Kautz Up, Finger Down
Thomas, Matteo, and I originally intended to climb and ski the Success Glacier Couloir, but received a report that penitente formations rendered a ski descent of the route highly unpleasant. After some hesitation we decided to continue anyway, and departed from Paradise on Friday morning. While ascending the Wilson Glacier we received continued reports of the Couloir’s rough condition, and decided to attempt a different route instead.
We spotted a pair of tracks on the lower Wilson Headwall, but were deterred by an ominous bergschrund at the base of the route. While resting at the Upper Castle, we found the Kautz Glacier directly overhead appealing, but with the uncertain status of the Kautz’s ice steps, we felt hesitant about the route’s potential for skiing. Our attempts to glean information about the Kautz with our intermittent cell service proved unsuccessful, but we decided to attempt the route the next day. We established camp at the Upper Castle and spent the afternoon drying our gear, soaking in the sunshine, and periodically turning our heads to squint upwards at the questionable route above us.
We awoke at 2:00 a.m. Saturday, and reached the top of the Turtle shortly after morning light began to illuminate the mountain. We found the rock step at 11,260 ft. awkward but safely navigable with some pack shuttling and grabbing onto the webbing that protects the section. Although uneasy about the status of the ice steps, we continued our way up the Kautz Chute.
The first ice step and the middle section of the Kautz Chute seemed skiable, but our plans of skiing the Kautz quickly vanished after arriving at the base of the crux and realizing the precarious condition of the second ice step. Cautiously, we worked our way up the pitch and sighed with relief after reaching the upper Kautz Glacier, pausing to catch our breath and enjoy the remainder of the sunrise.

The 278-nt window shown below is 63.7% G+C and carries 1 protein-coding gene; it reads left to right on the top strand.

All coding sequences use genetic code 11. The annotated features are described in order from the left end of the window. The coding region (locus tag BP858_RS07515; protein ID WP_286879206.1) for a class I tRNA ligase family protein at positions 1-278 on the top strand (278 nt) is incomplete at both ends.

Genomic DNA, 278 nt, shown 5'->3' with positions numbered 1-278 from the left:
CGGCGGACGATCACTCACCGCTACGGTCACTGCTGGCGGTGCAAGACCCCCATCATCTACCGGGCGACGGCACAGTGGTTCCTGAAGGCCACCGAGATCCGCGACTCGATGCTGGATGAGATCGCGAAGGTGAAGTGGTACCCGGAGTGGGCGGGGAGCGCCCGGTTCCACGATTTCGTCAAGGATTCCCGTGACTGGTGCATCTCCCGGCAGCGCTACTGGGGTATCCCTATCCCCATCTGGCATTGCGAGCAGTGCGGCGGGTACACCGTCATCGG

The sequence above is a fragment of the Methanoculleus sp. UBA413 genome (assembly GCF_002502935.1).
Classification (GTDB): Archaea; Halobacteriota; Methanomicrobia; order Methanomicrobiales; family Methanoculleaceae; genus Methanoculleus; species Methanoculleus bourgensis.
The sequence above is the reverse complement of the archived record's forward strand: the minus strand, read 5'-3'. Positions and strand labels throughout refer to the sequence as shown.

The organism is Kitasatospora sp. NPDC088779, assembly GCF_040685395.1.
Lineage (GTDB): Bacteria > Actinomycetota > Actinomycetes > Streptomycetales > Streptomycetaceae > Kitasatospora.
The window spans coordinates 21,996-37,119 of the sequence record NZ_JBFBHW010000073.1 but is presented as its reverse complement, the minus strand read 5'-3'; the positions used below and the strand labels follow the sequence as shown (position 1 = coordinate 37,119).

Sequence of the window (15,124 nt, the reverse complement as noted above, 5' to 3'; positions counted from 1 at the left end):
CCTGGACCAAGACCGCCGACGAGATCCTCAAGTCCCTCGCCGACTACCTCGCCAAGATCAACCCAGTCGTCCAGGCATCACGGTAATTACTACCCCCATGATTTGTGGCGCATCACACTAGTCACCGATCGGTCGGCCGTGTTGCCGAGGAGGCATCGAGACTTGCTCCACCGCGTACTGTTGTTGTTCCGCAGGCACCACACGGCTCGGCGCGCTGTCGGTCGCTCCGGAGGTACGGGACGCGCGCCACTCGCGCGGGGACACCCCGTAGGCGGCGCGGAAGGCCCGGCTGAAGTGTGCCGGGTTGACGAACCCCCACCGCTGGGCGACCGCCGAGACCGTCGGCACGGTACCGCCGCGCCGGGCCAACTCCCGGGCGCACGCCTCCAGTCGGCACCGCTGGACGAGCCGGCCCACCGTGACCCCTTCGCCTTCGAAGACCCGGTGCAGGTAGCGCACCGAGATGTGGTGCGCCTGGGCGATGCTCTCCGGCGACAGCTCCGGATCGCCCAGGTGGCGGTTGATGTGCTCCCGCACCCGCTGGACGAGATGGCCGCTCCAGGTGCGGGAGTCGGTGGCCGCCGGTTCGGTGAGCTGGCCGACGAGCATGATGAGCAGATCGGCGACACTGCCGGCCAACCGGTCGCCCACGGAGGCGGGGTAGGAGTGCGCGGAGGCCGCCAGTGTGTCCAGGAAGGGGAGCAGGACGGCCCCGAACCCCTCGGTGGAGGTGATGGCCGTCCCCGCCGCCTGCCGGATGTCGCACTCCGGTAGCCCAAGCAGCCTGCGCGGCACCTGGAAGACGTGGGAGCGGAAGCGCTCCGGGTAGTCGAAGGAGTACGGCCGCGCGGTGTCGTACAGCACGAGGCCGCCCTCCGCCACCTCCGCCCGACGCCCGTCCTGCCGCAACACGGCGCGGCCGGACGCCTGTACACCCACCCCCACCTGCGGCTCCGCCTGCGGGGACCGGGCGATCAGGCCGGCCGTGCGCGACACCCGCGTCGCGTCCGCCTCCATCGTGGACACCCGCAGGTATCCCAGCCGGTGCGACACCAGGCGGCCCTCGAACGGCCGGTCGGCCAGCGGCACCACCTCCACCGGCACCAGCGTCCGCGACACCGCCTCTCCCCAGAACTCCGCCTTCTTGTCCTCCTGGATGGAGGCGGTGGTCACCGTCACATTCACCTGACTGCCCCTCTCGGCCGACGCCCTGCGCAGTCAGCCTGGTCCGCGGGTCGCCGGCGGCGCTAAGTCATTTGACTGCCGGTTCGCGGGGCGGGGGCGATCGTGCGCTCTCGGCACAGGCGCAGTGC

After roping up we began the long and expectedly miserable slog to the summit. We encountered several crevasses on the upper Nisqually but made our way across them with some careful route finding. After reaching the summit around 10:30 a.m. we transitioned and began our descent, weaving through crevasses and cautiously turning through the firm, uneven snow until reaching the steep slopes above the Nisqually Glacier that lead towards the top of the Fuhrer Finger.
We heard about a steep, 20 foot section of exposed rock that potentially required a rappel, and not having ascended the route we decided to exercise caution and rappel. We ended up spending 30-40 minutes waiting for others to rappel, but realized afterwards that it could have been downclimbed.
After negotiating an exposed bergschrund just below the rappel, we began the exciting and enjoyable descent of the Finger. Towards the bottom we discovered dirty penitentes covering the route and a distinct ski track of clean snow weaving through the Finger.
With the sharply cut ski track and the dozen or so skiers simultaneously ascending and descending the route, this section felt like an inbounds run despite the serious terrain hidden above.
We traversed across the Wilson Glacier, packed up camp as quickly as possible, and clicked in for our remaining descent. We expected to find heavy and unenjoyable slush for the remainder of the ski, but were pleasantly surprised by several thousand feet of blissful corn as we carved our way past the numerous parties making their way towards the base of the Finger.
We heard reports that skiing all the way to Nisqually Bridge is no longer possible, but sticking to skier’s left of the river, we succeeded in reaching the road without removing our skis, a nearly continuous 10,500 foot descent from the summit!